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Should new Australians have to pass an English test to become citizens?
On Australia Day each year, thousands of people become Australian citizens at ceremonies around the country.
Prospective citizens have to meet a number of eligibility criteria, including passing a citizenship test to show they have a reasonable knowledge of Australia and basic English.
But there are persistent suggestions those applying to be citizens should also pass a separate formal English test to prove their language skills.
In a newly published article with colleague Louisa Willoughby, we explain why this poses a range of problems and why it would not boost English proficiency among new Australians.
What do other countries do?
Language tests for citizenship have become increasingly common overseas: for example, 33 of 40 Council of Europe member states surveyed in 2018 had one.
In 2017, the Australian government also proposed adding a language test to the citizenship requirements. It backed away from the idea following a public backlash, although it continues to put a strong emphasis on the importance of English ability across the visa system.
Proponents of language tests for citizenship see them as promoting migrant integration and social inclusion. Requiring prospective citizens to pass an English test seems like an easy way to ensure they can be educated, employed and participate in society more generally.
But there are some real issues with this approach.
Why language tests don’t work
Language testing scholars have repeatedly criticised the tests, saying there is no evidence they help people integrate.
Furthermore, it is not clear what kind of language skills a citizenship language test should include.
As our article notes, language tests for jobs or entry to higher education have been developed by experts to reflect the linguistic demands of the relevant discipline or profession.
For example, doctors are tested on medical language and their ability to communicate respectfully and empathetically with patients, prospective university students on their academic reading and writing abilities, and so on.
But what are the language skills required to be a good citizen? We might think skills like being able to follow a political debate are a good starting point, but this is a very high bar that would exclude many people – including, potentially, some native English speakers.
What about testing basic skills?
And even if – like many European countries – we set the bar lower and asked for more basic, conversational language skills, this would still raise a number of problems. We know many factors beyond people’s control influence their ability to learn a second language after migration.
Learning English is not necessarily as simple as signing up to a class. www.shutterstock.com
Among those who find it particularly difficult are older people, those with limited education or who are illiterate in their first language, and those who have experienced significant trauma (such as refugees and asylum seekers). Language tests risk putting citizenship out of reach for these vulnerable groups, an outcome that seems inequitable at best, discriminatory at worst.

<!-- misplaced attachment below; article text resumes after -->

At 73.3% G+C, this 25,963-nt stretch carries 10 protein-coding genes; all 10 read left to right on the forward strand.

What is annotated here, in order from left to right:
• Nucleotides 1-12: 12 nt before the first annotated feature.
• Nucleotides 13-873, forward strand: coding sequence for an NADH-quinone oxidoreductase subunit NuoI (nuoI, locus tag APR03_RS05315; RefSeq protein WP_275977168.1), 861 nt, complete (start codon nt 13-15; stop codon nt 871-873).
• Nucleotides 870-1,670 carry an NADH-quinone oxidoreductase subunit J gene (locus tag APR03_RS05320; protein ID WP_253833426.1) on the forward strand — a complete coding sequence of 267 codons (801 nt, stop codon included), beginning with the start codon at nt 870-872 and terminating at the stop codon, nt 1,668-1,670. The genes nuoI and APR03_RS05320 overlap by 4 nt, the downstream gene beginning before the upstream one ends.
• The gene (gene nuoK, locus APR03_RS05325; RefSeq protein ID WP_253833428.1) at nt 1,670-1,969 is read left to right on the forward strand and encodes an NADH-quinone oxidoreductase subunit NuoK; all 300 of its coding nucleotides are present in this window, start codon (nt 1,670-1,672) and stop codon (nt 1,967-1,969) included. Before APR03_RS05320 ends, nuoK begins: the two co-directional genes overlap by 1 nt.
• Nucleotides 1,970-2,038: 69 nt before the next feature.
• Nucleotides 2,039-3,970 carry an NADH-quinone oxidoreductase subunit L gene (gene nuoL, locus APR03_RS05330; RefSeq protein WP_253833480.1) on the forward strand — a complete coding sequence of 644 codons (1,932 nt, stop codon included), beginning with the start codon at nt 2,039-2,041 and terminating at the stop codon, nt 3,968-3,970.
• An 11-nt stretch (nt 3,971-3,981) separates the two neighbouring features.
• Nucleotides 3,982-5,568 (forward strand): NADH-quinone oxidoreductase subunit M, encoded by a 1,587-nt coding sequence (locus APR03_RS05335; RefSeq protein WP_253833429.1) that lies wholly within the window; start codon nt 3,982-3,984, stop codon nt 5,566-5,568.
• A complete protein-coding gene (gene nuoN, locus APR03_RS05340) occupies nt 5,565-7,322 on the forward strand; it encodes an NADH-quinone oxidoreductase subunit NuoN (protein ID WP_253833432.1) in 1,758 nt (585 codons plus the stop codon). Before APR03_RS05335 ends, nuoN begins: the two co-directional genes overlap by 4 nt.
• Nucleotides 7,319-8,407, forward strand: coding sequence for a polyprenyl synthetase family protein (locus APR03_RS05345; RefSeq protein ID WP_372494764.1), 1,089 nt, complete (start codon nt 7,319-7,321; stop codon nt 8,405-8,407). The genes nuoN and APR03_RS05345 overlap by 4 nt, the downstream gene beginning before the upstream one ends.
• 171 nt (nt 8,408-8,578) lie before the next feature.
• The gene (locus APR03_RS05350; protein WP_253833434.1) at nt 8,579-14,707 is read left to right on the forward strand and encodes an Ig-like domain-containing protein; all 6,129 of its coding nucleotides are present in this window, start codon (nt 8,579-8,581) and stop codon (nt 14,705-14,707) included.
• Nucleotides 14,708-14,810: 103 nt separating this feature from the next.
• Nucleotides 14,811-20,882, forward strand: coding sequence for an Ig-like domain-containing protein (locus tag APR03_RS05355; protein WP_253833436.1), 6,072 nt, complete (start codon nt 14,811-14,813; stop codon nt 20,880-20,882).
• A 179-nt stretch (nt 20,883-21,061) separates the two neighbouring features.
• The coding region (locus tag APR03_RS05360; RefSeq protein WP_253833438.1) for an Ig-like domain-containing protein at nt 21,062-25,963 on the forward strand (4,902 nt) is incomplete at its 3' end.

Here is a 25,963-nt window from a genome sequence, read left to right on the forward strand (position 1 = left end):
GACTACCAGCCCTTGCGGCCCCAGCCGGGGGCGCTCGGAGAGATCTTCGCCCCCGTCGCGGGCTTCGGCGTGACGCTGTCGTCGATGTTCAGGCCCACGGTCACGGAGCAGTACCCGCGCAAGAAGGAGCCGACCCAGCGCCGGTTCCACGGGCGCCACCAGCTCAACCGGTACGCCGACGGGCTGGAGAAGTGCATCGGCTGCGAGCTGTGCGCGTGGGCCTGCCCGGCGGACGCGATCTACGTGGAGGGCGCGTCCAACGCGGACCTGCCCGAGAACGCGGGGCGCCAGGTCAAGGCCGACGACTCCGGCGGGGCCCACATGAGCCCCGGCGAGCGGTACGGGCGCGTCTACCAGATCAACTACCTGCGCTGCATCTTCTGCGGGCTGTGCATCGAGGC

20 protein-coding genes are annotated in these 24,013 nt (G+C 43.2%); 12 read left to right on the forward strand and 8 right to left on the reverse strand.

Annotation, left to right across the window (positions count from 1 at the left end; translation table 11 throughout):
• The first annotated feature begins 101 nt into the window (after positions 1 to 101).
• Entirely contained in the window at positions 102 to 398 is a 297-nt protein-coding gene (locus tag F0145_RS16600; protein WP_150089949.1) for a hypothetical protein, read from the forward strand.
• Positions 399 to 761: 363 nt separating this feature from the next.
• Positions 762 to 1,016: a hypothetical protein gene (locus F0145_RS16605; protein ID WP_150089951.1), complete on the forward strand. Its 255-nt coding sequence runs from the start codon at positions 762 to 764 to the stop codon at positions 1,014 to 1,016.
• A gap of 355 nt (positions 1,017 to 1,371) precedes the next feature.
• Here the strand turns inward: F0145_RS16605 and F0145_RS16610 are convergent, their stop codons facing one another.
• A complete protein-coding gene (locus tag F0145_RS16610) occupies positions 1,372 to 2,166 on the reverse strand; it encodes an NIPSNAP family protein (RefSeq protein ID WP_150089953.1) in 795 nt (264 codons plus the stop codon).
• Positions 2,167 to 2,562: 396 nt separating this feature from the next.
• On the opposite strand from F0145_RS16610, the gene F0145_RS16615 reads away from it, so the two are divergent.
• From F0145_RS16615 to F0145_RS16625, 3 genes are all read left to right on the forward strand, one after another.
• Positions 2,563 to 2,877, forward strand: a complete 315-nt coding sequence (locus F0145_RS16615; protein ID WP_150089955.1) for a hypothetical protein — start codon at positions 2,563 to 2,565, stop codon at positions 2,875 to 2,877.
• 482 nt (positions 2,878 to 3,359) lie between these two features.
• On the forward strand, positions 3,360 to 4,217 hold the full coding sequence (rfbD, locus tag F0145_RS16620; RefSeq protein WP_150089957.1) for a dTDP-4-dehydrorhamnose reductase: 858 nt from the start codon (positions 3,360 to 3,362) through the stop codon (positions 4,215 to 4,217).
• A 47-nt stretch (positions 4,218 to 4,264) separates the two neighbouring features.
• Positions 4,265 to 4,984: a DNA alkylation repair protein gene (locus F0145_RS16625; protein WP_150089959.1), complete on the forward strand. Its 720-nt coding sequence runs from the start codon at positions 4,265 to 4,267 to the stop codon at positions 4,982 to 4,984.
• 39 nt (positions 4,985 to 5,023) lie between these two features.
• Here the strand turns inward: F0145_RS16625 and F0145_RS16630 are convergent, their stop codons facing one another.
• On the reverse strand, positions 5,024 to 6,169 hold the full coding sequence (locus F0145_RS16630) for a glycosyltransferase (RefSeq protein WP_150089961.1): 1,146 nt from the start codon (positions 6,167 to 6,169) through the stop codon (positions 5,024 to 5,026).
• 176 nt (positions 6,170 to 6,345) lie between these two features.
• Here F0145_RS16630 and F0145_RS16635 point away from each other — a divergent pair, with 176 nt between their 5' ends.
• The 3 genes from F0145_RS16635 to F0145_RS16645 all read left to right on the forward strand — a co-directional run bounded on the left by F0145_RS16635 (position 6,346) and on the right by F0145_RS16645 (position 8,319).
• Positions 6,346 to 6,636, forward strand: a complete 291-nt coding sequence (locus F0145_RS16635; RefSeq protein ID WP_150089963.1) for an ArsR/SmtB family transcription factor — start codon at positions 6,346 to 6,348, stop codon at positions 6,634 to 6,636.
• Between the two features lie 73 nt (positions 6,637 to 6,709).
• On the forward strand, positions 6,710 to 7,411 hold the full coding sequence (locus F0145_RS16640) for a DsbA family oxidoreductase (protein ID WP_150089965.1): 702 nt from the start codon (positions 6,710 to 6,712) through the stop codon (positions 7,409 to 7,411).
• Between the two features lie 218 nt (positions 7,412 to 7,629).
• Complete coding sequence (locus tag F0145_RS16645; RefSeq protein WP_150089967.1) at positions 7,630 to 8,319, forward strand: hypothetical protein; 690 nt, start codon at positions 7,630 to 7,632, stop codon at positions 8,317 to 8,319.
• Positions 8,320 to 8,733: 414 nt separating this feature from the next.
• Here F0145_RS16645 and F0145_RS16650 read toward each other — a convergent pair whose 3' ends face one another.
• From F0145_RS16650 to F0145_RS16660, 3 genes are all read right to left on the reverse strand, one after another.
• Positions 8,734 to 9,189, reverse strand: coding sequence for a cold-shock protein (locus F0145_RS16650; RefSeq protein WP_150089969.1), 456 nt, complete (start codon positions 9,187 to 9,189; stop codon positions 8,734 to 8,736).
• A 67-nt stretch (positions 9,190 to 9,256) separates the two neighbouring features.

This is complicated by the huge variation in the way people around the globe speak English, and how we avoid situations where those who speak English with particular accents (including, sometimes, well-educated native speakers), fail English tests because their accents are deemed too different from what the test thinks is “normal” or “standard”.
Tests as an incentive to learn English
What of the idea that tests motivate prospective citizens to learn the language of their new society?
Migrants’ motivation to learn the language of their new country cannot be assessed independently of contextual factors, especially incentives and rewards. Furthermore, migrants often face barriers around eligibility, scheduling, transport, work and childcare commitments, or lack of good quality classes.
Moreover, there is no guarantee tests actually work as an incentive. The Netherlands, for example, introduced a tough system that fines new migrants if they do not pass a Dutch test within three years of their arrival. Despite this, around one in four migrants still fails to pass the test within the required time.
Older migrants, especially those from countries where schooling is commonly interrupted (such as Afghanistan and Somalia), are particularly likely to fail the test. This reinforces the view that social and cognitive factors are more reliable predictors of language learning than lack of motivation.
What to do instead
Forcing people to pass an English test in order to become Australian citizens creates a range of practical and ethical problems, while producing little benefit for migrants and their host society.
Instead, the federal government should use other measures – such as extending eligibility for its adult migrant English program – to support English learning.
Meanwhile, COVID-19 has reinforced the importance of migrant language media and migrant associations. To better support and include this part of our population, we also need to ensure people with lower English skills are able to get the information they need and fulfil the expectations and duties of citizenship.